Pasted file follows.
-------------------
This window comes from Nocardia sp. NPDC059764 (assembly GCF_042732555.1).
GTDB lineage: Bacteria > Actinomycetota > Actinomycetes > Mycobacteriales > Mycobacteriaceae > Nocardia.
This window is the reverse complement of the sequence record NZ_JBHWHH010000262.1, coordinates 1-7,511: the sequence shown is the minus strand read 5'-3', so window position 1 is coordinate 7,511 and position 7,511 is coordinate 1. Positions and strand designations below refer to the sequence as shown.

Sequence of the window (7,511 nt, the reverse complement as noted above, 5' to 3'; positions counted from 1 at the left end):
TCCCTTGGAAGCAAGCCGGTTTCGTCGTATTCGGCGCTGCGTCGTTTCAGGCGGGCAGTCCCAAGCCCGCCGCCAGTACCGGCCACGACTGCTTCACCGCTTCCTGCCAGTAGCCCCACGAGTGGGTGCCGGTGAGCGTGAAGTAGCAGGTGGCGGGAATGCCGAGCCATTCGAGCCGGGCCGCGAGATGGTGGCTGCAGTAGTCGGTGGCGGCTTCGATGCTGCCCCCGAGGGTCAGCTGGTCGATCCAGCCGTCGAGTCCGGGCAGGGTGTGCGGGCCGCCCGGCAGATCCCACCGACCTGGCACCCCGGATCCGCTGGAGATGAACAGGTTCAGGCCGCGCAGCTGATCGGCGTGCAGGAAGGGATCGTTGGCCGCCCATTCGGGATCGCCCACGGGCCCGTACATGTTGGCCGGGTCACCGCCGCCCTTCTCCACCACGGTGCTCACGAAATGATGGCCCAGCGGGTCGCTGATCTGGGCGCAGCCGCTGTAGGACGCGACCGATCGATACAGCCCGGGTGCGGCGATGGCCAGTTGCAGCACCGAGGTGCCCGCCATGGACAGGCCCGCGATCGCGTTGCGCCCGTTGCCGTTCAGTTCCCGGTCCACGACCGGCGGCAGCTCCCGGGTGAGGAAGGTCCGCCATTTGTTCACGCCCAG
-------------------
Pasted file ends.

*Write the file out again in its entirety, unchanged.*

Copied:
This window comes from Nocardia sp. NPDC059764 (assembly GCF_042732555.1).
GTDB lineage: Bacteria > Actinomycetota > Actinomycetes > Mycobacteriales > Mycobacteriaceae > Nocardia.
This window is the reverse complement of the sequence record NZ_JBHWHH010000262.1, coordinates 1-7,511: the sequence shown is the minus strand read 5'-3', so window position 1 is coordinate 7,511 and position 7,511 is coordinate 1. Positions and strand designations below refer to the sequence as shown.

Sequence of the window (7,511 nt, the reverse complement as noted above, 5' to 3'; positions counted from 1 at the left end):
TCCCTTGGAAGCAAGCCGGTTTCGTCGTATTCGGCGCTGCGTCGTTTCAGGCGGGCAGTCCCAAGCCCGCCGCCAGTACCGGCCACGACTGCTTCACCGCTTCCTGCCAGTAGCCCCACGAGTGGGTGCCGGTGAGCGTGAAGTAGCAGGTGGCGGGAATGCCGAGCCATTCGAGCCGGGCCGCGAGATGGTGGCTGCAGTAGTCGGTGGCGGCTTCGATGCTGCCCCCGAGGGTCAGCTGGTCGATCCAGCCGTCGAGTCCGGGCAGGGTGTGCGGGCCGCCCGGCAGATCCCACCGACCTGGCACCCCGGATCCGCTGGAGATGAACAGGTTCAGGCCGCGCAGCTGATCGGCGTGCAGGAAGGGATCGTTGGCCGCCCATTCGGGATCGCCCACGGGCCCGTACATGTTGGCCGGGTCACCGCCGCCCTTCTCCACCACGGTGCTCACGAAATGATGGCCCAGCGGGTCGCTGATCTGGGCGCAGCCGCTGTAGGACGCGACCGATCGATACAGCCCGGGTGCGGCGATGGCCAGTTGCAGCACCGAGGTGCCCGCCATGGACAGGCCCGCGATCGCGTTGCGCCCGTTGCCGTTCAGTTCCCGGTCCACGACCGGCGGCAGCTCCCGGGTGAGGAAGGTCCGCCATTTGTTCACGCCCAG